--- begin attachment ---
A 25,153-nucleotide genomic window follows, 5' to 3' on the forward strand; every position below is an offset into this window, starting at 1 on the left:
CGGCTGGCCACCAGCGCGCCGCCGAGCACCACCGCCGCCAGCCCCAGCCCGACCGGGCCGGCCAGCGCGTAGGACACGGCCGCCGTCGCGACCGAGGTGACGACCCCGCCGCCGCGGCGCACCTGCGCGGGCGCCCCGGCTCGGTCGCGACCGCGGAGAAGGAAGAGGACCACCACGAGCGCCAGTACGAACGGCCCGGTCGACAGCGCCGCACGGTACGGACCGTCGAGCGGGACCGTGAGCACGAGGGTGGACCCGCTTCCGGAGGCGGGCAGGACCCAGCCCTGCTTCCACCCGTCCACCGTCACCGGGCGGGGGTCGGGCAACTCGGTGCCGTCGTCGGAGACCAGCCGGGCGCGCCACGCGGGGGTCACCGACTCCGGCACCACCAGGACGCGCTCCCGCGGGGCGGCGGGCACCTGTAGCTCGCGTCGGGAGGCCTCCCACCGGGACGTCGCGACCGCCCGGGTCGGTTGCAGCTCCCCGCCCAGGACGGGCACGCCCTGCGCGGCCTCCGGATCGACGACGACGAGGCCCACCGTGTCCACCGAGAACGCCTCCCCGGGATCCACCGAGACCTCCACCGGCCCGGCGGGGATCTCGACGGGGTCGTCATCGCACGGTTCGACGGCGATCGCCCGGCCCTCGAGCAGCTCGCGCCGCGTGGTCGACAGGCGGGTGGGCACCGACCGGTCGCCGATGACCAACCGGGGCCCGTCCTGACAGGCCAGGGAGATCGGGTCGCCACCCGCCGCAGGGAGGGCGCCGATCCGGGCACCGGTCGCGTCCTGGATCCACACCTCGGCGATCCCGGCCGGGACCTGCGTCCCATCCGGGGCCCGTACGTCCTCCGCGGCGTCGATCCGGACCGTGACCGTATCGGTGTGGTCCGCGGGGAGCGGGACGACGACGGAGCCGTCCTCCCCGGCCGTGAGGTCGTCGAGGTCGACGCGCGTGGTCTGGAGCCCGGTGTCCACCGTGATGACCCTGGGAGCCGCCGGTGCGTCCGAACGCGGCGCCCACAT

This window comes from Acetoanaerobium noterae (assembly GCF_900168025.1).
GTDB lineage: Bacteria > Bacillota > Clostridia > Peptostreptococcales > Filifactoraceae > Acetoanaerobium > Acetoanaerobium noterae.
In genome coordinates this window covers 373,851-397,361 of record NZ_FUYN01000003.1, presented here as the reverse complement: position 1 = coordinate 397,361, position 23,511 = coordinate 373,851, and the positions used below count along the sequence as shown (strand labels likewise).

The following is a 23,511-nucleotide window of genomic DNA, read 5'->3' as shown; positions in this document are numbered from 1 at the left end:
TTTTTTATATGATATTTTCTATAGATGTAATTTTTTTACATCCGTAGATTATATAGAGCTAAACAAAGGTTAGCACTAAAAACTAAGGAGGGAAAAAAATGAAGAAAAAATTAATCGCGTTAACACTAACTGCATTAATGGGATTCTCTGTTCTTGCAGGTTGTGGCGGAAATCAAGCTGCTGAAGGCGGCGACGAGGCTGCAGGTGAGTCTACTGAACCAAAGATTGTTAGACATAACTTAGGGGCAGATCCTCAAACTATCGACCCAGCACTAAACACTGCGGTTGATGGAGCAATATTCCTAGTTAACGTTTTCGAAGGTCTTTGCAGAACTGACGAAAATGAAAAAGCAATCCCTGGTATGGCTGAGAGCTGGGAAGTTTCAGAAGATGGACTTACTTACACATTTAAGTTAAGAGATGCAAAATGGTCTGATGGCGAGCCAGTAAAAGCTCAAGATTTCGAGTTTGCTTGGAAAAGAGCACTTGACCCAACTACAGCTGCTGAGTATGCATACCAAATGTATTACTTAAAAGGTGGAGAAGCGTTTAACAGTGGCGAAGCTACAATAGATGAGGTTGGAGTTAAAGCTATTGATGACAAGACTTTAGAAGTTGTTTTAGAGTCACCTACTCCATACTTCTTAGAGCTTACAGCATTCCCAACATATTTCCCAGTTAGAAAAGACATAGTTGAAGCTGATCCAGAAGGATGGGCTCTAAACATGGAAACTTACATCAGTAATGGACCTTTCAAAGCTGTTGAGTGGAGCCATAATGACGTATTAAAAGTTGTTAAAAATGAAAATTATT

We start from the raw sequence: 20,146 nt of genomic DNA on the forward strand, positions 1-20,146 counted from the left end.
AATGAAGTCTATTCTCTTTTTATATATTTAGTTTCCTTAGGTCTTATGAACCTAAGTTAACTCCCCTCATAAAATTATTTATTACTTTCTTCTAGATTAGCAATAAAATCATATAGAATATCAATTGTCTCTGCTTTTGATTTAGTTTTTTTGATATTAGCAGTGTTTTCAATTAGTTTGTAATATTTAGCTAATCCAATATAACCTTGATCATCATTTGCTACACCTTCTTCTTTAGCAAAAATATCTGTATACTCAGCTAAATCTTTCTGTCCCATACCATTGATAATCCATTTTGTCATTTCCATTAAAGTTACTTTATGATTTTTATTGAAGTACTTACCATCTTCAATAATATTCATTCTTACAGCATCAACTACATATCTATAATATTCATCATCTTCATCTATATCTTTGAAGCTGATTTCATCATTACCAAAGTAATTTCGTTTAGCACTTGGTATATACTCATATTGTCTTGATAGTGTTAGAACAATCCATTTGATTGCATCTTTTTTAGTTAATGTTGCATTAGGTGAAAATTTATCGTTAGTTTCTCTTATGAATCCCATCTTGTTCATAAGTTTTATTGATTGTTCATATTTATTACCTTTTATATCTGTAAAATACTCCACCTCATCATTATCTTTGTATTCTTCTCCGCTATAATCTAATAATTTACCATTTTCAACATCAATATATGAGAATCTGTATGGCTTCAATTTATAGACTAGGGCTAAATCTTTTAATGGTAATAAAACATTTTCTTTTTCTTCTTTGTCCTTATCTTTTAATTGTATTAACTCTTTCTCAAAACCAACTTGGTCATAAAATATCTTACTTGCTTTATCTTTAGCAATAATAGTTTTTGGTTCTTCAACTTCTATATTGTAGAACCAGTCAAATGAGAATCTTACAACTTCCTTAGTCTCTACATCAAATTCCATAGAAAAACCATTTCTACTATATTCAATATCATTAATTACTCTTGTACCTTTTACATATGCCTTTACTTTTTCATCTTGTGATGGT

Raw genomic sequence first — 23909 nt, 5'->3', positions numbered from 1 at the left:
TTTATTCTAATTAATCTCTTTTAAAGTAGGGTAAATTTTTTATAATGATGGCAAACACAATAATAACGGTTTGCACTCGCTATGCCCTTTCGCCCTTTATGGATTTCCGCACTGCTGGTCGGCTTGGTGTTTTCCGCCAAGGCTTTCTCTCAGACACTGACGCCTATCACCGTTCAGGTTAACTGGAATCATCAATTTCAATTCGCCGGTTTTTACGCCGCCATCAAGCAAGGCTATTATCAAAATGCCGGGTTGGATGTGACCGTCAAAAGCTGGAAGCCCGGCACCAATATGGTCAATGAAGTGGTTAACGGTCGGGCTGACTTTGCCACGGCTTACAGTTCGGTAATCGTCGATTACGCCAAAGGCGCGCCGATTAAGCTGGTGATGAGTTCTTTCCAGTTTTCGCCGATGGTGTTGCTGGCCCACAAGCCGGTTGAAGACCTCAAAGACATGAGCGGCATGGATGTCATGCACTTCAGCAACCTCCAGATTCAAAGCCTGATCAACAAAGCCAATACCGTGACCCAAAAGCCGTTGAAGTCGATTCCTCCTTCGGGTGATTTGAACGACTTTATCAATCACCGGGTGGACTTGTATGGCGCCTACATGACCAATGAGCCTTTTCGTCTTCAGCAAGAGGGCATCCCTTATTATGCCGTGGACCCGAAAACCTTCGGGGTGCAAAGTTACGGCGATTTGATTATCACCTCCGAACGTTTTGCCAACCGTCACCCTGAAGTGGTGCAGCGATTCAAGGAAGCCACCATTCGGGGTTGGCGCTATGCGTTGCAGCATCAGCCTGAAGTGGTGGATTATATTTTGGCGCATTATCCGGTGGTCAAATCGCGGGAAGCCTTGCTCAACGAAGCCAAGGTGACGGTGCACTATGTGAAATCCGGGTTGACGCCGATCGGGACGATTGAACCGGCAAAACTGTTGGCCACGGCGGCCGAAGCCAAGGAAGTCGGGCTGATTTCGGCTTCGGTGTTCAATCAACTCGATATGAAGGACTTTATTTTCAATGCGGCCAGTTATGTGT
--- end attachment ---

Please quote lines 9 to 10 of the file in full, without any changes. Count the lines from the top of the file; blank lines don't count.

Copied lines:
AATGAAGTCTATTCTCTTTTTATATATTTAGTTTCCTTAGGTCTTATGAACCTAAGTTAACTCCCCTCATAAAATTATTTATTACTTTCTTCTAGATTAGCAATAAAATCATATAGAATATCAATTGTCTCTGCTTTTGATTTAGTTTTTTTGATATTAGCAGTGTTTTCAATTAGTTTGTAATATTTAGCTAATCCAATATAACCTTGATCATCATTTGCTACACCTTCTTCTTTAGCAAAAATATCTGTATACTCAGCTAAATCTTTCTGTCCCATACCATTGATAATCCATTTTGTCATTTCCATTAAAGTTACTTTATGATTTTTATTGAAGTACTTACCATCTTCAATAATATTCATTCTTACAGCATCAACTACATATCTATAATATTCATCATCTTCATCTATATCTTTGAAGCTGATTTCATCATTACCAAAGTAATTTCGTTTAGCACTTGGTATATACTCATATTGTCTTGATAGTGTTAGAACAATCCATTTGATTGCATCTTTTTTAGTTAATGTTGCATTAGGTGAAAATTTATCGTTAGTTTCTCTTATGAATCCCATCTTGTTCATAAGTTTTATTGATTGTTCATATTTATTACCTTTTATATCTGTAAAATACTCCACCTCATCATTATCTTTGTATTCTTCTCCGCTATAATCTAATAATTTACCATTTTCAACATCAATATATGAGAATCTGTATGGCTTCAATTTATAGACTAGGGCTAAATCTTTTAATGGTAATAAAACATTTTCTTTTTCTTCTTTGTCCTTATCTTTTAATTGTATTAACTCTTTCTCAAAACCAACTTGGTCATAAAATATCTTACTTGCTTTATCTTTAGCAATAATAGTTTTTGGTTCTTCAACTTCTATATTGTAGAACCAGTCAAATGAGAATCTTACAACTTCCTTAGTCTCTACATCAAATTCCATAGAAAAACCATTTCTACTATATTCAATATCATTAATTACTCTTGTACCTTTTACATATGCCTTTACTTTTTCATCTTGTGATGGT

Raw genomic sequence first — 23909 nt, 5'->3', positions numbered from 1 at the left: